This is a personal site dedicated to the various Honda XR500 and XR500R trail and enduro motorbikes built from 1979 to 1984. It is not an encyclopedia but a simple compilation of my own motorbikes and some information I have gathered along this 30+ year journey. I am fortunate enough to have acquired and built some unusual XR500 and I would like to share some of what I have learned. Enjoy, don't hesitate to comment and share your own experience, in particular if you have owned or own one of these machines or if you have first hand experience and knowledge of the history of their forefathers, I'd love to hear from you.
All 3 bikes bikes currently in service.
- Baja one needs new fork seals (again) and tuning of the Lectron carb (too rich, so much for the Lectron factory setting up on the bench and charging me for it). Also needs stiffer springs on the Ohlins. Lining in the tank coming off.
- HPF needs softer spring. Found a period air box, an amazing piece of welded aluminum art, that needs some straightening up. The 44mm Fox Forx is really something: a rail. Some more testing and adjusting here and there before taking it all apart and opening the motor, for final stuff before the cosmetics.
- The stock 83 remains stock. Amazing machine. Seeping oil behind the sprocket. WB swingarm and WP shock patiently awaiting on the box.
- The 4th frame was powdercoated. Building a superduper motor: 591cc, balanced crank with Carillo rod, no vibration balancers, billet alu clutch basket, Barnett clutch, a whole box of NOS parts in there, and the EdCo/megacycle/TD treatment on a NOS head.
Second track ride for the HPF. All was going well until it did not. Something wrong with the ignition. I parked the bike. Several weeks later it will turn out that it was simply a loose earth bolt on the coil... duh...
Getting there, first ride.
The spring at the rear feels way too hard, the front fork is too soft, engine is back firing, valves need adjustment, gears sometimes don't go in easily, but it is good to go for a ride. :)
After some adjusting of the front fork, I could take it to the track at Metcalf, with my neighbor Steve on the 84 XR500. A lot of fun but yes the rear shock is way too hard, good only on the big jumps, horrible on the mini-whoops. The Factory Fox Fork lives up to the legend: the bike is on a rail, going where I want it to go. Yet not sure it is better than the 43mm Showa on the Commander. Back firing has disappeared, the clutch is slipping on full throttle (sounds familiar...). But it is a glorious bike, for tall riders only (at last!!).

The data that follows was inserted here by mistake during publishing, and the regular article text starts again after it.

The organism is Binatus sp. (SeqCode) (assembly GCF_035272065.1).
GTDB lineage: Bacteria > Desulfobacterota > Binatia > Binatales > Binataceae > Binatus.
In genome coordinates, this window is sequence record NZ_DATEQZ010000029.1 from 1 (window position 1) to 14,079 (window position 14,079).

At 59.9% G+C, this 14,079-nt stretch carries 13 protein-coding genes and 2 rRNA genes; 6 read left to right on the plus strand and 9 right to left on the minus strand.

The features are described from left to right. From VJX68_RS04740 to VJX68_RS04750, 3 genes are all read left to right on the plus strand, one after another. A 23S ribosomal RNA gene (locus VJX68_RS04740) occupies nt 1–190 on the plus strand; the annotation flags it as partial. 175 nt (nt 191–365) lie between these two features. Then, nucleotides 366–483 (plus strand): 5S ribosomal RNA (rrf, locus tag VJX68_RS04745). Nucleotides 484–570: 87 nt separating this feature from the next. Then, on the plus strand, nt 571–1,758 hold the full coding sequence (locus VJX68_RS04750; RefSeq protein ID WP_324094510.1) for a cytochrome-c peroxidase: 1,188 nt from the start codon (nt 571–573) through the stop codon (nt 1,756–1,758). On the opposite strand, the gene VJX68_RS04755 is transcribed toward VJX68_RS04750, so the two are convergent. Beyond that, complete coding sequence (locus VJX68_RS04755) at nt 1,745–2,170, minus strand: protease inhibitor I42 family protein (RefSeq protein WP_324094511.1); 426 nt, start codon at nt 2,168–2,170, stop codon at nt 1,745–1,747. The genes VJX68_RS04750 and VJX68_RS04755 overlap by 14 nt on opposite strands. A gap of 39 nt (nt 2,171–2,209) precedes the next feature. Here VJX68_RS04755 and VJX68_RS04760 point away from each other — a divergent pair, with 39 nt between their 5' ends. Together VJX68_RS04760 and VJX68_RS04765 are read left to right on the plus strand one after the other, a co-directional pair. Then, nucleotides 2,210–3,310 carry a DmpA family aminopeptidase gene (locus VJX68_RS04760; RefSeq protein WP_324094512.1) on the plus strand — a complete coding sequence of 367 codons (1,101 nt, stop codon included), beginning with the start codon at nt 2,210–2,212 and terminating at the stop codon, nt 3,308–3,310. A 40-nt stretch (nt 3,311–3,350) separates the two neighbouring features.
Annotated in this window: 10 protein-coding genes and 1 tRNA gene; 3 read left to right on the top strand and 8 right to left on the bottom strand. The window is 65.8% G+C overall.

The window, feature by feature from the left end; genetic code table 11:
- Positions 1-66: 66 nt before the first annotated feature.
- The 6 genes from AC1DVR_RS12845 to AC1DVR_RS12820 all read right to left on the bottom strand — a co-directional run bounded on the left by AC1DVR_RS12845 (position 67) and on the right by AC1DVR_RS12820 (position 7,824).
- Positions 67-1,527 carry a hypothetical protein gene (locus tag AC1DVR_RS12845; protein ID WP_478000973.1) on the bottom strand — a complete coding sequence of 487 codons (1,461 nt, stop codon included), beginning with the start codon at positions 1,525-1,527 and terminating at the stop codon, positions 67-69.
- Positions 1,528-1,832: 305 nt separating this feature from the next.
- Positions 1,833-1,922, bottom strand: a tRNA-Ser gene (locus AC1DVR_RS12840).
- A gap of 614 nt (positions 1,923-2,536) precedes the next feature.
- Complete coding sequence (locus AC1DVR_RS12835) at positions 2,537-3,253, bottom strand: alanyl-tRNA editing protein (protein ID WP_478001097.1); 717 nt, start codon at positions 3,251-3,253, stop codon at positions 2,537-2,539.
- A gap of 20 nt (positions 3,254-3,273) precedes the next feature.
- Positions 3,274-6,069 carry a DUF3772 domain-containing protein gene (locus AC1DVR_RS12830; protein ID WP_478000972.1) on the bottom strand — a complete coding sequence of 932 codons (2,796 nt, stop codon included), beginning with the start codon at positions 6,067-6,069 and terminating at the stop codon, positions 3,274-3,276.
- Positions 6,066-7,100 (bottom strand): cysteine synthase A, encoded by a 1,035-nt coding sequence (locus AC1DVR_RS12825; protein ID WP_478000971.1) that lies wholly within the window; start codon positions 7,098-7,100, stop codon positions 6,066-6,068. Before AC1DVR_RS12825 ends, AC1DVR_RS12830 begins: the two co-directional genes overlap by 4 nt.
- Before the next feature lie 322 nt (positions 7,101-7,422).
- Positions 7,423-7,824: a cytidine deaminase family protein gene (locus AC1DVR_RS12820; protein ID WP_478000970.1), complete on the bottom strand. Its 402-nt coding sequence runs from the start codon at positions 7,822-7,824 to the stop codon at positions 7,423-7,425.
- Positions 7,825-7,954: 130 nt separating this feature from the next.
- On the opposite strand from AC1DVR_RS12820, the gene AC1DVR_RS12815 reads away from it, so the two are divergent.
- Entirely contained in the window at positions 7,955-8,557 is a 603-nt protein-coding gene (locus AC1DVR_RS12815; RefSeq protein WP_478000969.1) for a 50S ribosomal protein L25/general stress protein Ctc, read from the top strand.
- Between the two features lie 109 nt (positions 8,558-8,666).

That is a LOT of travel. But spring is too hard still.
Only little progress overall. Only on the HPF:. Rear wheel rim is being re-anodized, got new stainless spokes and rim pins from Buchanan's. Got a whole bunch of new parts from Thor Lawson's for the Fox Twin-Clicker. Getting a new suspension crank lever cut from 6061 aluminum. Hub ready for paint.
Finally got the new rear brake cable from Motion Pro for the Baja Commander. They must have a starnge way of measuring. When I ask for 3mm extra on the cable, first round they add a whole 30mm, second round they add 12mm, go figure. The cable fits, just about, so went ridin'. Damn that motor pulls like a train: every outing it gets better, it is hardly run-in really. But today, a full throttle in 1st gear at the top of nasty climb stalled the engine, sent me and the bike tumbling, snapped the front brake lever. Lucky nothing else was damaged. Went on a few more laps in the hills. Back at the trailer I thought I would re-tighten the timing chain. Followed the well known procedure and some strange rattling noise appeared... cut off immediately... sounds like its time to take the motor apart. Just as well, I have still to fit the trick crankshaft and the billet aluminum clutch basket.